Hey, PR students aiming to land a gig after graduation: listen up! An internship – or several – is a mandatory prerequisite to landing a job in PR. PR is best learned through application, not in a classroom, so potential employers want you to have at least some professional experience.
It’s not always fun to be an intern. I’m sure you’ve heard friends’ tales of endless days near the Xerox machine, countless coffee runs, and Miranda Priestly-like bosses. Real life PR internships may not live up to the unrealistic image set by glamorous reality TV shows, but students can learn a lot by making the right moves. Further, really good interns are memorable and difficult to find, which means they’re that much more likely to be hired full-time. If you want to be a rockstar intern, read on…
Me (on left) as an intern at the Environmental Protection Agency in Washington, D.C. in 2006. These were my partners in crime that summer – also rockstar interns that landed great gigs after college.
ASK SMART QUESTIONS: This is my number one rule for career success. Asking smart questions during meetings and in advance of an assignment shows that you’re listening and thinking critically about the task at hand. Try to ask as many questions as you can at the outset, to avoid going back to your boss several times for additional clarification. Also, if you can find the answer on Google, don’t ask the question. And in case it’s not clear: there is a difference between asking questions and asking smart questions. Remember that your boss’ time is precious. Make sure the questions you ask are thoughtful, not superfluous.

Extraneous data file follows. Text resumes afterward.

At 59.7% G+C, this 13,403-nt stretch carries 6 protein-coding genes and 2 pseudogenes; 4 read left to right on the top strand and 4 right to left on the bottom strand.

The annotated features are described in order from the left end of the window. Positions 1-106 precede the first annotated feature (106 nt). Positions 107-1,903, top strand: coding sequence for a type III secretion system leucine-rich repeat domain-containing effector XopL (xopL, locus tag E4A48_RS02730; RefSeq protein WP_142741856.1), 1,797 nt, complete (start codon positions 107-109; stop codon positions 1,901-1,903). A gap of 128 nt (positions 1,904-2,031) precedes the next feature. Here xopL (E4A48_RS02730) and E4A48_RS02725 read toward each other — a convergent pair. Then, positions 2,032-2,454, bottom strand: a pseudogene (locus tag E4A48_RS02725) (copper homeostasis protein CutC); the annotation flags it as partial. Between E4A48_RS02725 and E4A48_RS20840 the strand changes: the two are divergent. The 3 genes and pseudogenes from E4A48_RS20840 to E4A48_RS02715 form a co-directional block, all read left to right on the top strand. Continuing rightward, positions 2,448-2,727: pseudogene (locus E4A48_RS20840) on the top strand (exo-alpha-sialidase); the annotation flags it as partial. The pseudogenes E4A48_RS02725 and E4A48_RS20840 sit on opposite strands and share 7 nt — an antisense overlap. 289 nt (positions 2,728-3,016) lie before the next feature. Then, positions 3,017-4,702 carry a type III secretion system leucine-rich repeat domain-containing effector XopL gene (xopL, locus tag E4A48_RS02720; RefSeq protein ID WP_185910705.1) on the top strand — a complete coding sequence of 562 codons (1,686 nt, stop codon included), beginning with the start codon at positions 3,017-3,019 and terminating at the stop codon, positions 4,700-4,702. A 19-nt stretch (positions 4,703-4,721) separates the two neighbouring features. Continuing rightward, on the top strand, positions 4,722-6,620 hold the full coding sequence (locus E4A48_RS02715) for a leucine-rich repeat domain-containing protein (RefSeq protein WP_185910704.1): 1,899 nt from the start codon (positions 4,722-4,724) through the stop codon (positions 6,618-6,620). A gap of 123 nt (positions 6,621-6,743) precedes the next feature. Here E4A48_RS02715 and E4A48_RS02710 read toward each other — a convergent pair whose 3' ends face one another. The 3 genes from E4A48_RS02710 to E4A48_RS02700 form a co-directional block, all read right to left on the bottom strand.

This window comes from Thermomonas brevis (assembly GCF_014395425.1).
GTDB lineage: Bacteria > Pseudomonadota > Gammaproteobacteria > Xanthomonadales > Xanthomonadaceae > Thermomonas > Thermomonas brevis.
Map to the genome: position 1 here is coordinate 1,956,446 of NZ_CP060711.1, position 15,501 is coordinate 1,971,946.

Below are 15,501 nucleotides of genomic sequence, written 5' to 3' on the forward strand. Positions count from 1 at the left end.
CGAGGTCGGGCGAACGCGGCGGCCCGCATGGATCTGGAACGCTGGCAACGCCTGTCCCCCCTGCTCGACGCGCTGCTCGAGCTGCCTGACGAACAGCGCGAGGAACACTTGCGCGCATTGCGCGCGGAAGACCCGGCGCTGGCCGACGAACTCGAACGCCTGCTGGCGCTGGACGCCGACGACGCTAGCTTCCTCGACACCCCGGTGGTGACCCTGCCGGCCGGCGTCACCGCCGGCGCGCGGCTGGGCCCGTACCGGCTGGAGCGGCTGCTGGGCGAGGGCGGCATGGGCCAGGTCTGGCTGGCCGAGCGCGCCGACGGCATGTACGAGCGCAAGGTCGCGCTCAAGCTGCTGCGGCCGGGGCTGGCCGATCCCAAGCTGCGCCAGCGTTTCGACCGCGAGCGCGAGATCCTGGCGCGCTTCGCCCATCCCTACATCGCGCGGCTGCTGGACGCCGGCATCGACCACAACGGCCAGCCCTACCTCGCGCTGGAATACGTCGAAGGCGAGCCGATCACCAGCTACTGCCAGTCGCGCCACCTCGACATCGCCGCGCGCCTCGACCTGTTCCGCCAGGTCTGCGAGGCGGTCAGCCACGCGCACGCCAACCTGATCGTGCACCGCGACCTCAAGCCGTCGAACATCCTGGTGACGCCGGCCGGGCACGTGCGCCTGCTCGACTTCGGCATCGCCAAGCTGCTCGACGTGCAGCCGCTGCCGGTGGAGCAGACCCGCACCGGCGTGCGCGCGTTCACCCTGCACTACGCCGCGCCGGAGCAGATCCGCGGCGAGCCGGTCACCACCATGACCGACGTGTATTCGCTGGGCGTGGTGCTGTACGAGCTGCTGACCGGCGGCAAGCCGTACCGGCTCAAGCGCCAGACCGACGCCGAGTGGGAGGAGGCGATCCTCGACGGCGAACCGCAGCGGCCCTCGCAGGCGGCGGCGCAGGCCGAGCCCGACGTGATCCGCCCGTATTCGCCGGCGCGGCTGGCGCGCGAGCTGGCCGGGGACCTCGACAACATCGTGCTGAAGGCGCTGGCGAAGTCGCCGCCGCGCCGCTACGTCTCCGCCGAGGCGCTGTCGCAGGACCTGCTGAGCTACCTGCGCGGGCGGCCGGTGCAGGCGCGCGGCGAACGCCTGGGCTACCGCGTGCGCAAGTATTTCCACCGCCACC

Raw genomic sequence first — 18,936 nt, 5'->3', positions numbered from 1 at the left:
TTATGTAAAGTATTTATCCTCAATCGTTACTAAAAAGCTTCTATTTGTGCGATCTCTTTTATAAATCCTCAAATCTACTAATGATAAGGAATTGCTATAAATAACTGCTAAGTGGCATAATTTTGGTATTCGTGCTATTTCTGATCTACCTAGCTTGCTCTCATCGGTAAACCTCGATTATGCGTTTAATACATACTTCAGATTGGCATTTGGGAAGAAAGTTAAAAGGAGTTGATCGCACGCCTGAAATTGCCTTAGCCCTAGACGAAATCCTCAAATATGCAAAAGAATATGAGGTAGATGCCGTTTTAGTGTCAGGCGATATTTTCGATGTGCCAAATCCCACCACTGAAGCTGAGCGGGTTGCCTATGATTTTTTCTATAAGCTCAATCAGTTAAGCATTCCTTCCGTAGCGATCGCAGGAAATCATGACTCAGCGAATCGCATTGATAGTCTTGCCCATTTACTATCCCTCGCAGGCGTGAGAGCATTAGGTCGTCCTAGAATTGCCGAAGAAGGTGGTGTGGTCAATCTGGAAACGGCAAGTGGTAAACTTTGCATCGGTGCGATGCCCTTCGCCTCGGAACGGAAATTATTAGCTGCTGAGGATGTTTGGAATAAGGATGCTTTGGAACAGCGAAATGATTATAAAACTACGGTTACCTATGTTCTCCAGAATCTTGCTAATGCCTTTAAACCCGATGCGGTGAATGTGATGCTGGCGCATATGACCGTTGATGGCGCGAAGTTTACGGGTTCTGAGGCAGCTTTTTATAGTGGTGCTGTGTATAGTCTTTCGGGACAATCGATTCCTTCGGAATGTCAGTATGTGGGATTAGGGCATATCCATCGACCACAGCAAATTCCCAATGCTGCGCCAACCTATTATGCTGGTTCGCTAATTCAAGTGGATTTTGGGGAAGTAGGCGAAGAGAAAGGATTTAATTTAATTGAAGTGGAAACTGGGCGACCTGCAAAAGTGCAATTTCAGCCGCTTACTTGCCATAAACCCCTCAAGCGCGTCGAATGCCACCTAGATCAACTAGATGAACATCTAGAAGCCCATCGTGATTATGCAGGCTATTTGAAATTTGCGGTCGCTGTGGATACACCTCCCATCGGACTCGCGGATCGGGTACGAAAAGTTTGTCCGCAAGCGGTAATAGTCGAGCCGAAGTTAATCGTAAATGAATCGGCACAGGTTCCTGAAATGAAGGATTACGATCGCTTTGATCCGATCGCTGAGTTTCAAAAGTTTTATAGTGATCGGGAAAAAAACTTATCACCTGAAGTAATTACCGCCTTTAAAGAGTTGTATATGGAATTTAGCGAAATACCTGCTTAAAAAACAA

THINK CRITICALLY AND BE PROACTIVE: Interns often receive tedious assignments that don’t require much thought aside from a spell check and quick proof. I’ve been most impressed by interns that can not only execute these tasks flawlessly, but also think critically about the assignment. For example, did you notice something during the tedium of the assignment that warrants a recommendation? I’m always impressed with an intern that goes above-and-beyond on an assignment that seems mind-numbing, or provides a recommendation or counsel when others don’t.
COMMUNICATE THE STATUS OF PROJECTS: Always finish assignments by deadline. In fact, try to finish them well before deadline. And for good measure, keep in touch with your boss on where things stand. There is no need to check in daily, but it’s always better to communicate proactively, rather than reactively.
SWEAT THE DETAILS: It is critical to triple-check your work. Your boss should not have to make major corrections to projects. Typos, misspelled words, and grammar errors won’t fly. Work should be boss-ready (or client-ready) when you send it for approval.
STAY POSITIVE: As the lowest man on the totem pole, interns often receive the worst work. Even when tasked with an assignment that seems tedious or “beneath you,” it is important to have a positive attitude. Here’s an example: About four years ago, I planned a conference for a large technology company. The project was a great experience, but as the event date drew closer, I had some very tedious tasks to complete. One of those tasks was printing, stuffing and sorting thousands of name badges. Because I had to tackle this task in a short amount of time, I asked a few interns to help me. Once the conference room door was shut and we sat down to get to work, all the girls started bitching about how much the project sucked. I knew it sucked; I was doing it too. But it needed to be done and it’s not like any of the VPs were going to help me. Livid, I eventually told the girls to suck it up and stop their bitching. After the incident, I gave the feedback to their supervisors and I stopped asking them to help me with projects at all. They missed out on the opportunity to do really thoughtful, engaging work from which they would learn a lot – all because of their crappy attitudes.